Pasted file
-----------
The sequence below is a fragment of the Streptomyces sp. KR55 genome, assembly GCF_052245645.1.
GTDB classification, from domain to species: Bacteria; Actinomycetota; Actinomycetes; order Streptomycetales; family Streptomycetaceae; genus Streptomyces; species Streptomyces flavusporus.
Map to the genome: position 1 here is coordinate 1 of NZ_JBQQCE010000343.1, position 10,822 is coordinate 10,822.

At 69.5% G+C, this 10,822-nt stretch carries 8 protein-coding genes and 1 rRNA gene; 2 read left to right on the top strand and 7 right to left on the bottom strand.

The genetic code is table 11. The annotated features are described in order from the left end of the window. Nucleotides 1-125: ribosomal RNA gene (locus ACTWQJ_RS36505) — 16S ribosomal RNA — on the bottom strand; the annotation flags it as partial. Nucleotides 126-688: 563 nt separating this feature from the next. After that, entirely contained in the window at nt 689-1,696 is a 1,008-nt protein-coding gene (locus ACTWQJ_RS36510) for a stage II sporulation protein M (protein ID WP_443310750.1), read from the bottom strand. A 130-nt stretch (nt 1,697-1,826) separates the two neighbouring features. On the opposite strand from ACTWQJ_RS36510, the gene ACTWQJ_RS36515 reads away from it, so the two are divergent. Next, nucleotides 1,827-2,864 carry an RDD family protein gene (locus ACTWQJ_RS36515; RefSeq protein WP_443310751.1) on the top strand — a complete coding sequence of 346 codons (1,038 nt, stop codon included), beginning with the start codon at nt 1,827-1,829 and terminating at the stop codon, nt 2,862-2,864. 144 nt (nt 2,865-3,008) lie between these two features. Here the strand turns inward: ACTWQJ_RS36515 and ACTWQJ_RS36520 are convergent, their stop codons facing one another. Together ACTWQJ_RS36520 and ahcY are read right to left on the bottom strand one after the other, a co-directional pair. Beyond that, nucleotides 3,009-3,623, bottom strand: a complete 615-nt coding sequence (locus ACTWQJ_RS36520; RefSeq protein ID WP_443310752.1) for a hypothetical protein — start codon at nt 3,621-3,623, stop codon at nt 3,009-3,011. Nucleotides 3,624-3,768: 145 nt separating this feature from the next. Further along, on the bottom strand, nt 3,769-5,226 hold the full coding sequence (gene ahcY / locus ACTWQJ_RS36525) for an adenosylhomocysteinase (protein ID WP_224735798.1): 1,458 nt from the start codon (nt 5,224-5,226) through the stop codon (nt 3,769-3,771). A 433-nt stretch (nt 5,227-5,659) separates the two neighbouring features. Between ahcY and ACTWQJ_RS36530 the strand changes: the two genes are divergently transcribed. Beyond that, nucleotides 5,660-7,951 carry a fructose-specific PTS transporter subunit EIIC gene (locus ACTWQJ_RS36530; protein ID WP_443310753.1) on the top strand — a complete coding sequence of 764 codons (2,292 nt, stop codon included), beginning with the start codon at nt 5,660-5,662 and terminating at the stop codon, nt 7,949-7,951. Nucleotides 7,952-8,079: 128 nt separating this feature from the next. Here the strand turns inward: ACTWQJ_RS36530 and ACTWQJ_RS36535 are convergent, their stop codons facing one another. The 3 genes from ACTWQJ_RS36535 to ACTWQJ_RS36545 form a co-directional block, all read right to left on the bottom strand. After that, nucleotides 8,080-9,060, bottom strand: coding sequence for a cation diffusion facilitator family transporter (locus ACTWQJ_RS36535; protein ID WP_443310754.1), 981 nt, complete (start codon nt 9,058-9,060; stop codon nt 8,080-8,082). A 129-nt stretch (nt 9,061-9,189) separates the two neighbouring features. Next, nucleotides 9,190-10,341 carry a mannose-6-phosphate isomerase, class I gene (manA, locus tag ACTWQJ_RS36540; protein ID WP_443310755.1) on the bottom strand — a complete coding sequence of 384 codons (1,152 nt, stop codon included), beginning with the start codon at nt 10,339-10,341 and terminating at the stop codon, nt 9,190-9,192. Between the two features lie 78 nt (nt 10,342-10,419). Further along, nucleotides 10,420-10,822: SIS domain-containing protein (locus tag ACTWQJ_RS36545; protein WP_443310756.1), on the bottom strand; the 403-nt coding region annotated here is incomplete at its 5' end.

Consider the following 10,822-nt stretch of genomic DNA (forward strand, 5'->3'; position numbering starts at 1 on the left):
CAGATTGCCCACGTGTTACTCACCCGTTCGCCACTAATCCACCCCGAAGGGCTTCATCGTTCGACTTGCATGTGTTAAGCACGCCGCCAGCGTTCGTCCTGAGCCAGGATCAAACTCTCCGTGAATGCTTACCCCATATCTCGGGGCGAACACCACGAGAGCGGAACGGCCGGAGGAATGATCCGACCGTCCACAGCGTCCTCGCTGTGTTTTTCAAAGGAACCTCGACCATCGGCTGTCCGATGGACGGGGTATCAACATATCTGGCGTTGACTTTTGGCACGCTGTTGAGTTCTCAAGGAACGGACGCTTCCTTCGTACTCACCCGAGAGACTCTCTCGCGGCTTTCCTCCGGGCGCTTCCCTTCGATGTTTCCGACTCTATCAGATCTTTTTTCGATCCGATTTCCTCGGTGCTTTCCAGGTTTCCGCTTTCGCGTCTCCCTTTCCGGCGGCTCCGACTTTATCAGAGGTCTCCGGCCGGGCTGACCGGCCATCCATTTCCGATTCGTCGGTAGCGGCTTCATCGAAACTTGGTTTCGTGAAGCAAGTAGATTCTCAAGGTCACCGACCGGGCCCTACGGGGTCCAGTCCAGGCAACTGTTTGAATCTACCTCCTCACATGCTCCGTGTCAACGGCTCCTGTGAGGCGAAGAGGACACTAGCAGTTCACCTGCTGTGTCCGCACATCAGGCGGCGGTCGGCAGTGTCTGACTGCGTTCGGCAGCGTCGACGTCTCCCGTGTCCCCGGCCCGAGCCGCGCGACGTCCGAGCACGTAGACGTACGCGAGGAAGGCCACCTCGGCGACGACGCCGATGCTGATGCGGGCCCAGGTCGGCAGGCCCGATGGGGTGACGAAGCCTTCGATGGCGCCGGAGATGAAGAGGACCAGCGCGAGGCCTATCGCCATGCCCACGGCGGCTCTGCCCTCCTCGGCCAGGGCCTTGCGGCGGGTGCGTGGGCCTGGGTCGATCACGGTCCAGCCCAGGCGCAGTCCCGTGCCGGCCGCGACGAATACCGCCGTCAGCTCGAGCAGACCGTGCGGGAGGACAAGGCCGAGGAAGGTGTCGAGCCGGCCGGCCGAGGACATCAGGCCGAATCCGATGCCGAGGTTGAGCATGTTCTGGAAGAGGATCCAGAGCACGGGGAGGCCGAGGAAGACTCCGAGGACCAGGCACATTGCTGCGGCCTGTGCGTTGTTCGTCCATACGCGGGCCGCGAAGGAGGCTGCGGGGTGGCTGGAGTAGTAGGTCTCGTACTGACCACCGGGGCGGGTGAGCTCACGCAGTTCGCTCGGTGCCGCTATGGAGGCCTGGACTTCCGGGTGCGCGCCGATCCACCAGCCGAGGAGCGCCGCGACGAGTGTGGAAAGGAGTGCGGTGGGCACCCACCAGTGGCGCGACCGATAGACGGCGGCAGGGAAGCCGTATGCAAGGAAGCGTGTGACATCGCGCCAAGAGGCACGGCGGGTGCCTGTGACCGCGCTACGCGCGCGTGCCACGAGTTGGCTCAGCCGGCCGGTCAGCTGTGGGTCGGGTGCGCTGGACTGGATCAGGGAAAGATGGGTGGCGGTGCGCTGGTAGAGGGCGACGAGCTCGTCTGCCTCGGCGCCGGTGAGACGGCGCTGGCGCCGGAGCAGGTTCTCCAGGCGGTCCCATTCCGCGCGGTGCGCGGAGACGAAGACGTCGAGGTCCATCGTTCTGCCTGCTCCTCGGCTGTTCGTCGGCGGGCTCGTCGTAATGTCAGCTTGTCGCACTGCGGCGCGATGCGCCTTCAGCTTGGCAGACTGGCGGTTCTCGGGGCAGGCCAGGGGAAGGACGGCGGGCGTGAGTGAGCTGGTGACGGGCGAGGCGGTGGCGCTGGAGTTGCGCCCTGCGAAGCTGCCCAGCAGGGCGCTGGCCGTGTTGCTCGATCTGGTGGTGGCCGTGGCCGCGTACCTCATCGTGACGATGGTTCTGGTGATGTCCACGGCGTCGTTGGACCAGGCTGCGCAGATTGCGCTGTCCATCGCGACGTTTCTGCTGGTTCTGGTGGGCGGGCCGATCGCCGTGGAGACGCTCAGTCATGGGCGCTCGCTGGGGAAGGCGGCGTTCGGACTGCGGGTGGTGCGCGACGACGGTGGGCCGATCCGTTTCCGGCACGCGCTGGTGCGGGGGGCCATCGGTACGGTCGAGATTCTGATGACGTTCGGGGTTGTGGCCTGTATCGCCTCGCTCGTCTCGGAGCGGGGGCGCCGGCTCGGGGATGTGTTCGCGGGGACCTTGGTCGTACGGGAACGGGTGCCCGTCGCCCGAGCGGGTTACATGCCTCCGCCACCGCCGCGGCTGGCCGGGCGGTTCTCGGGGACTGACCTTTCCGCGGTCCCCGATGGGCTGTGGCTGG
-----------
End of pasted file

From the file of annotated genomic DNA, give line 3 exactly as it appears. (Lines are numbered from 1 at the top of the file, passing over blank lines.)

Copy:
Map to the genome: position 1 here is coordinate 1 of NZ_JBQQCE010000343.1, position 10,822 is coordinate 10,822.